How JustAnswer Works:
  • Ask an Expert
    Experts are full of valuable knowledge and are ready to help with any question. Credentials confirmed by a Fortune 500 verification firm.
  • Get a Professional Answer
    Via email, text message, or notification as you wait on our site.
    Ask follow up questions if you need to.
  • 100% Satisfaction Guarantee
    Rate the answer you receive.
Ask wingrovebuyer Your Own Question
wingrovebuyer, Solicitor
Category: UK Property Law
Satisfied Customers: 737
Experience:  I am a property solicitor specialising in English Property Law, mines and minerals, sporting rights and rural property.
Type Your UK Property Law Question Here...
wingrovebuyer is online now
A new question is answered every 9 seconds

I purchased a semi-detached property in August last year, and

Customer Question

I purchased a semi-detached property in August last year, and it has recently been brought to my attention that my adjoining neighbour has encroached over the boundary line.

I had a survey carried out prior to purchase and necessary searches carried out by my solicitor, but not once was this existing encroachment, or any previously served Party Wall Notice (or consequent agreement by the previous owners) brought to my attention prior to completion.

According to the plan, there is a T symbol stating that I should have responsibility for the wall between our two gardens. However, instead of a boundary fence or wall down the length of the garden, the garage wall makes up part of new boundary (on our land according to the plan), with a brick wall built from the houses up to the side of the garage.

It appears that the wall spanning the distance from the houses up to the neighbours garage may have been constructed at the same time as other building work on our property (a disabled extension and the opposite party wall)

The garage is very tall and unsightly, and blocks out the entirety of the sun into my garden during late afternoon/evening. In addition, and as a result of the garage, the wall that was built up to the side of the garage is also taller than I would like and sloping unevenly.

As it would appear I have responsibility for this separating wall, I would ideally like to demolish it and replace it with a nice level wall mirroring that built on the other side of the garden. In doing so, I would like to correct the encroachment issue and follow the proper boundary line as shown on my plans. However, to do this, my neighbour would need to possibly demolish the rear of their garage, and if necessary rebuild it within their own land.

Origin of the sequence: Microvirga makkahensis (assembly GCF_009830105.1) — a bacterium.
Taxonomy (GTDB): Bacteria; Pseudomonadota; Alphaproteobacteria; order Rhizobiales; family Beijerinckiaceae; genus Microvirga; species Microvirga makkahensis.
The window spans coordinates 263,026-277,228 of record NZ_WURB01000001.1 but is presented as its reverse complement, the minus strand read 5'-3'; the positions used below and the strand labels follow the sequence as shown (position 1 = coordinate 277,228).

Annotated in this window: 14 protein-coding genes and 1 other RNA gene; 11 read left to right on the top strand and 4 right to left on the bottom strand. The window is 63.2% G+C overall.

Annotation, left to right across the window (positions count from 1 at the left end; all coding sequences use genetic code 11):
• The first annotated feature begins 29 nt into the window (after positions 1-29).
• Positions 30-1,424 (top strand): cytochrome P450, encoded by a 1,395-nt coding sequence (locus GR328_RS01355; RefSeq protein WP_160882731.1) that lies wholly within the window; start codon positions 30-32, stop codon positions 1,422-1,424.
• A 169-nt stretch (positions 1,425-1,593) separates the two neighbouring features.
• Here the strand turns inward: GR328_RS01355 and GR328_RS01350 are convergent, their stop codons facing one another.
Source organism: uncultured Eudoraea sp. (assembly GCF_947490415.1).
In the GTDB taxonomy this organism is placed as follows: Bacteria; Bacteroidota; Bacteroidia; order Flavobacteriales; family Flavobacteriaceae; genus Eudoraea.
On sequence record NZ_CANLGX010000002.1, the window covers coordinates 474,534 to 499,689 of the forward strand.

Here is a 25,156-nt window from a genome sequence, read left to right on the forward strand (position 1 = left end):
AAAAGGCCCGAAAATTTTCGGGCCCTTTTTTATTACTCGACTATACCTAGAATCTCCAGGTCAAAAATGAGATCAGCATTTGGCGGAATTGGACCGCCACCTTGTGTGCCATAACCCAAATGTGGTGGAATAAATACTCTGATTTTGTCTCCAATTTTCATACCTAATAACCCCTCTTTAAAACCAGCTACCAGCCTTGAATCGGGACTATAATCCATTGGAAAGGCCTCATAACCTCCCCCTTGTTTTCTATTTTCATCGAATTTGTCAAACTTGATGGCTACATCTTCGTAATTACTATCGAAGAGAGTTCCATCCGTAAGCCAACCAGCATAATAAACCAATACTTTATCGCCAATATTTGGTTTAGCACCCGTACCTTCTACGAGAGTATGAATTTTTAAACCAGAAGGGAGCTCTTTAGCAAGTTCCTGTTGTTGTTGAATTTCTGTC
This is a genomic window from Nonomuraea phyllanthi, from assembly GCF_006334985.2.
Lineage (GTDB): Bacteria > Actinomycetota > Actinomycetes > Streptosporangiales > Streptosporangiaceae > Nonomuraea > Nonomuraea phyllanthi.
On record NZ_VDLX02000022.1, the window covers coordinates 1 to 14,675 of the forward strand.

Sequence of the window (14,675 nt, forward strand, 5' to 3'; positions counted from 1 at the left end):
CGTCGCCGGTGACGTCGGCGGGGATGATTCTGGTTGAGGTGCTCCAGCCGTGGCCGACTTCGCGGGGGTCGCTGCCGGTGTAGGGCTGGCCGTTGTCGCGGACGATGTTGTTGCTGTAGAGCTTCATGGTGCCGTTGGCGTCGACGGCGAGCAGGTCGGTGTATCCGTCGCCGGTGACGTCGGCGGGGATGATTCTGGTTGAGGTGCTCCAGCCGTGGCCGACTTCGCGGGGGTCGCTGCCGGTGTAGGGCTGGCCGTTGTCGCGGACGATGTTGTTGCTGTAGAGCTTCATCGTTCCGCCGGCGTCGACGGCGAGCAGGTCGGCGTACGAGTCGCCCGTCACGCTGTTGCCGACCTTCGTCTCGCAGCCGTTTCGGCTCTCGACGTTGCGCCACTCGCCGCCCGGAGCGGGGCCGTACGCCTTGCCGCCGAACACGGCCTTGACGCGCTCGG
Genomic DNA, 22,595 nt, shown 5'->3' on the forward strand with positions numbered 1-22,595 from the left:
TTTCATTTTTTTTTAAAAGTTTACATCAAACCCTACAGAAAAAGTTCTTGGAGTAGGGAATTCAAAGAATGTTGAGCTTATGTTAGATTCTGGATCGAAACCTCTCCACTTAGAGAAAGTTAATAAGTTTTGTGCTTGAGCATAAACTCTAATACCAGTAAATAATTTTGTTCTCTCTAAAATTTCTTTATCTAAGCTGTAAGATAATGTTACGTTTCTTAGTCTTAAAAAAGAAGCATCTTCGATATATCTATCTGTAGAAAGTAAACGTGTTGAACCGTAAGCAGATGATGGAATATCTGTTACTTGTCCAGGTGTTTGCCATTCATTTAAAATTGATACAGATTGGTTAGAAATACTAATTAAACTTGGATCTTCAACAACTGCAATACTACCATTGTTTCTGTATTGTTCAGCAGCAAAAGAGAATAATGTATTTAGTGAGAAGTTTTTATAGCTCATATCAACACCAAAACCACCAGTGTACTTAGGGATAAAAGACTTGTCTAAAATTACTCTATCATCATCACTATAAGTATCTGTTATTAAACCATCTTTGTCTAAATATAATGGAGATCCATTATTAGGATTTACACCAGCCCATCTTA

What are my rights, and what can I do next? Did completing my purchase without disputing this encroachment essentially count as my consent for it? How do I find out whether a Party Wall Notice was served to previous owners (he is now dead), am I correct in thinking that the neighbour built the garage illegally if they did not, and can they be forced to remove it if this is the case? Does the fact that the garage has existed for a while, mean that the neighbour can somehow claim ownership of the land now and therefore alter the boundary? Do I now have to just stick with living with the situation as is?

Apologies for many questions, but this is a rather complex issue! Thanks in advance for any help!
Submitted: 4 years ago.
Category: UK Property Law
Expert:  wingrovebuyer replied 4 years ago.

wingrovebuyer : Hello. If I read this right, your basic question is whether or not you can correct the position of the wall to reflect the legal boundary as per the title plans? The wall is yours (I agree that the T mark demonstrates this). Is this correct? If so, can you tell me how long the wall and neighbours garage have been in place?
JACUSTOMER-f33c2o60- :

Pretty much, and I suppose just to get an idea of what rights I would have to go about correcting it.

Unfortunately I am not sure how long the garage has been in place as I have only owned the property since last August. However, it is visible on Google maps street view (image dated October 2008) which is when my extension and walls would appear to have been built, but the garage itself appears older.

A neighbour whose garden backs onto mine (who pointed the issue out to me whilst discussing our boundary fence) mentioned that the person who built the garage was allegedly a 'cowboy builder' who just chucked them up one day with a blatant disregard for any encroachment caused, or a deliberate intention to encroach and take advantage of the fact the previous owner of my house was disabled and unlikely to notice/stand against him. It was unclear from our conversation whether he was saying that this person was a previous owner or the existing owner though.

JACUSTOMER-f33c2o60- :

If this was the case, it would seem likely that a Party Wall Notice would not have been served, so would this make the building illegal? Or would that depend on how long it has been erected for? It would be a shame if we would no longer be entitled to claim ownership of some of our land due to such underhand tactics - especially considering the neighbours garden is much bigger than mine to start off with - so I would like to hold on to and re-claim to every little bit I have paid for!

wingrovebuyer : Hi. Sorry for the delay. It's a it late now, so I'll reply properly tomorrow.
wingrovebuyer : Hi.
wingrovebuyer : The lack of a Party Wall Act notice would not make the building illegal, unfortunately. The Act really only deals with liabilities etc.
wingrovebuyer : If the garage has been in place for a significant period of time, it is possible that the owner has acquired the encroached-onto land by adverse possession. That will depend on when it was built and whether or not your property was registered at Land Registry when the relevant limitation period was reached. Would you say the garage is older than 25 years?

Related UK Property Law Questions